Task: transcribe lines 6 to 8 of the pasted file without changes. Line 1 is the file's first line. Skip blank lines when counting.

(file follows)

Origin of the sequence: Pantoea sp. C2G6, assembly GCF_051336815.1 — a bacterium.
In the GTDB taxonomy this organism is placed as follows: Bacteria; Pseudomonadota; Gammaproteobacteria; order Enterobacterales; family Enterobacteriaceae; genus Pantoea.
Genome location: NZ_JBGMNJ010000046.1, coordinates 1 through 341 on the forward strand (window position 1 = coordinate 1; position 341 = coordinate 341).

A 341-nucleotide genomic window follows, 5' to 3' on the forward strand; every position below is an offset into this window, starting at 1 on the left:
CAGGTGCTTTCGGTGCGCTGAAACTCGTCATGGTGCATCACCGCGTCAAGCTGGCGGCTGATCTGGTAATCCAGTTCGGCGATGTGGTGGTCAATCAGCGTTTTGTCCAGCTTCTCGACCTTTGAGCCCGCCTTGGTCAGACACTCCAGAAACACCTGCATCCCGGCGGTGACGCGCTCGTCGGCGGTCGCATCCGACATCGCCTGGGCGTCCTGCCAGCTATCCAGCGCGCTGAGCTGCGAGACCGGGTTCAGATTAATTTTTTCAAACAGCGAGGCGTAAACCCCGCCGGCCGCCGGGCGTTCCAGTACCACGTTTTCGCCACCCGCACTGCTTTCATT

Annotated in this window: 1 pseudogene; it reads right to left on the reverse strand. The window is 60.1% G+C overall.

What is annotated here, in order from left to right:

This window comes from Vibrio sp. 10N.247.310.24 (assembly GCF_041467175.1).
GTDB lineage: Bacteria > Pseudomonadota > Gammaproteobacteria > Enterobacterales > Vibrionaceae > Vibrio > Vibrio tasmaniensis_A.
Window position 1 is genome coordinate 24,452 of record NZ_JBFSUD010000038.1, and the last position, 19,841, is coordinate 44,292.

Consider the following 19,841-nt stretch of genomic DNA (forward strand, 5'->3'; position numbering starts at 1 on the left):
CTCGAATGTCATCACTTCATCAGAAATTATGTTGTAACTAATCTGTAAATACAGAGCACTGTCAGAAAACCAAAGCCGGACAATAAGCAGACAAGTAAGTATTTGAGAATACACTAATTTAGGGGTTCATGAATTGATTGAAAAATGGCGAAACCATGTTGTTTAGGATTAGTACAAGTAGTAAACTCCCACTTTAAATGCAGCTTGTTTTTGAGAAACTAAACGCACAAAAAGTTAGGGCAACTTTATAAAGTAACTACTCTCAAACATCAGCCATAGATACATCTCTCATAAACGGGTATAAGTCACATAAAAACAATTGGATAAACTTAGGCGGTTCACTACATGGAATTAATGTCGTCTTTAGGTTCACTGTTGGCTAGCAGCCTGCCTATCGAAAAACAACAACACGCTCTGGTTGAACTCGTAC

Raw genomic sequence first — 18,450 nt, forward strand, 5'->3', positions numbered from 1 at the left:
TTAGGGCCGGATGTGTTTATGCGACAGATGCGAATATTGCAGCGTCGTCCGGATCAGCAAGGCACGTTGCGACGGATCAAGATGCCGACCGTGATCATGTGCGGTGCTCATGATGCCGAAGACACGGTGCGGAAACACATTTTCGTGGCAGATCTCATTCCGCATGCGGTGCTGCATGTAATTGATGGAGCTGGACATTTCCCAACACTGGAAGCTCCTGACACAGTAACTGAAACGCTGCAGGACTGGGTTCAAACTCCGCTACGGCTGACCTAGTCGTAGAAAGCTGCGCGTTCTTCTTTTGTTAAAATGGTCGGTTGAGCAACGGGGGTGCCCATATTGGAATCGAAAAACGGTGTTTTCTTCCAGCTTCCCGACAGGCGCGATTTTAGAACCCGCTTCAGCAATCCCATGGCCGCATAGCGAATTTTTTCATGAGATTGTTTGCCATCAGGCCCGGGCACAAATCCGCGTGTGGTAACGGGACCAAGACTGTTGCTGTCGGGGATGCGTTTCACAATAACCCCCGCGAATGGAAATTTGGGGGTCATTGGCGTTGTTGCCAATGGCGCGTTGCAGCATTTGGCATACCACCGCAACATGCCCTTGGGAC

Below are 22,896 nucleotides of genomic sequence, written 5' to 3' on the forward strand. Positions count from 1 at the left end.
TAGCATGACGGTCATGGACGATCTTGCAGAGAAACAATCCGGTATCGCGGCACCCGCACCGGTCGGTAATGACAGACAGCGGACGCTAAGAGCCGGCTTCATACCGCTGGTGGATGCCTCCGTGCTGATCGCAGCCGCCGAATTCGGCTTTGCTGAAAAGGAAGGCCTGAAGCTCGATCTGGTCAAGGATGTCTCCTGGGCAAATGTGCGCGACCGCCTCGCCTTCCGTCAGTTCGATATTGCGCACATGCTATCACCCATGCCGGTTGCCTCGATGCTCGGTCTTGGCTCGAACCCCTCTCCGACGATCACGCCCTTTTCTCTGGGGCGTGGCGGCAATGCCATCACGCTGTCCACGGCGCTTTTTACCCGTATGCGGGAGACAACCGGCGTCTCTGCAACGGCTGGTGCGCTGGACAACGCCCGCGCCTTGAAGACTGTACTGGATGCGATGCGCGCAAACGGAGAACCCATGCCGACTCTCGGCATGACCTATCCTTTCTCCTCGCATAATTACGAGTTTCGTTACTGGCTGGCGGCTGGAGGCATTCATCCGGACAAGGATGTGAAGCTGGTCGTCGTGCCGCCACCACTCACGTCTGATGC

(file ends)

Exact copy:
Annotated in this window: 1 pseudogene; it reads right to left on the reverse strand. The window is 60.1% G+C overall.

What is annotated here, in order from left to right:

This window comes from Vibrio sp. 10N.247.310.24 (assembly GCF_041467175.1).